Analyst Sees 2012 Political Ad Spending Handily Exceeding 2008 Levels
"We see robust 2012 political ad spending across all media, meaningfully topping projected $2.6 billion-$2.8 billion for the record-setting 2007-2008 campaign cycle," says S&P Capital IQ analyst Tuna Amobi.
NEW YORK - A Wall Street analyst on Tuesday projected higher political advertising spending during next year's election campaign than during the last presidential election cycle.
"Against the backdrop for likely keen national elections at the presidential, gubernatorial, senatorial and house levels (and other state and local contests), we see robust 2012 political ad spending across all media, meaningfully topping projected $2.6 billion-$2.8 billion for the record-setting 2007-2008 campaign cycle," said S&P Capital IQ analyst Tuna Amobi in an investor note.
He sees local TV and digital ad spending as main beneficiaries next year.
"Beyond heated Republican debates, other factors we see in play for the presidential contest include new battleground states, earlier-than-usual primaries, accommodative absentee ballots and the 2010 Supreme Court campaign finance ruling," Amobi wrote.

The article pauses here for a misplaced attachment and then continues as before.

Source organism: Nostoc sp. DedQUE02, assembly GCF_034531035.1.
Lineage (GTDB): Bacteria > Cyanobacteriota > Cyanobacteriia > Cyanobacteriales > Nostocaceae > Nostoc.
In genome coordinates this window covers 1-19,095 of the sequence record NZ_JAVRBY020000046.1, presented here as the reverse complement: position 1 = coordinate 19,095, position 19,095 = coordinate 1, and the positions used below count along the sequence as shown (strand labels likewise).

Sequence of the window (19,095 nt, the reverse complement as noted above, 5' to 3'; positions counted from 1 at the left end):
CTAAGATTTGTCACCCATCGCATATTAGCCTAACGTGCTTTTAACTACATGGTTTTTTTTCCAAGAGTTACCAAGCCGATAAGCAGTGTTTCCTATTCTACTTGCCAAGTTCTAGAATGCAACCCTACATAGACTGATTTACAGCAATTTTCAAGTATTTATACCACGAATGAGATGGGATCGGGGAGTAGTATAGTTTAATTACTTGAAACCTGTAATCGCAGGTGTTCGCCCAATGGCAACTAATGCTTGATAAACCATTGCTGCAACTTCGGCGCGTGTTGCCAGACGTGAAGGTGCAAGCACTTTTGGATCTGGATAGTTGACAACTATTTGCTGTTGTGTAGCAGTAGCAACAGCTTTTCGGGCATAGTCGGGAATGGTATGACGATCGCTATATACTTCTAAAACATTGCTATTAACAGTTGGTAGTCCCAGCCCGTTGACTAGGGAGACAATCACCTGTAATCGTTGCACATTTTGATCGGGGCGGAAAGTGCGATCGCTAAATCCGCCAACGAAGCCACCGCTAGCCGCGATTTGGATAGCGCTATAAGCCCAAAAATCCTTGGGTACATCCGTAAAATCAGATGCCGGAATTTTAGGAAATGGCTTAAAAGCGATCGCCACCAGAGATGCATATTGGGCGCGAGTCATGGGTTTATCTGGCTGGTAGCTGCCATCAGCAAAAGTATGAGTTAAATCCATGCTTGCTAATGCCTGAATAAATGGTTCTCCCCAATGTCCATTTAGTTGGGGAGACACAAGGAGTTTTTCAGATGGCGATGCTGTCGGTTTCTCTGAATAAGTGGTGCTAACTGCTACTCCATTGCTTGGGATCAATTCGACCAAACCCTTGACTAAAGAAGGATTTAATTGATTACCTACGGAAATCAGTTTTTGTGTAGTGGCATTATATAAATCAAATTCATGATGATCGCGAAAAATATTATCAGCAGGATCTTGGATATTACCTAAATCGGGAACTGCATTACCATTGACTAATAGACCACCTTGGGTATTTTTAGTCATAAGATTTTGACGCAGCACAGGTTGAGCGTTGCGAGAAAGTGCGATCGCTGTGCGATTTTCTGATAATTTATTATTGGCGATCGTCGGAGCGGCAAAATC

The Supreme Court ruling had loosened rules for political ad spending by businesses, unions and nonprofits from some of 2002's McCain-Feingold campaign finance reform law, which had limited spending by those groups to within 30 days of a primary and 60 days of a general election.
Earlier this year, Moody's predicted a record-setting political ad spending pace for broadcasters next year. The report from the credit ratings agency, entitled "U.S. Broadcasters Get Ready for Record-Breaking Political Ad Spending in 2012," predicted that political ad revenue would grow 9 percent-18 percent over 2010 levels in a base case scenario for pure-play broadcast firms.
2010 had set a record of an estimated $2.3 billion in political broadcast TV ad spending.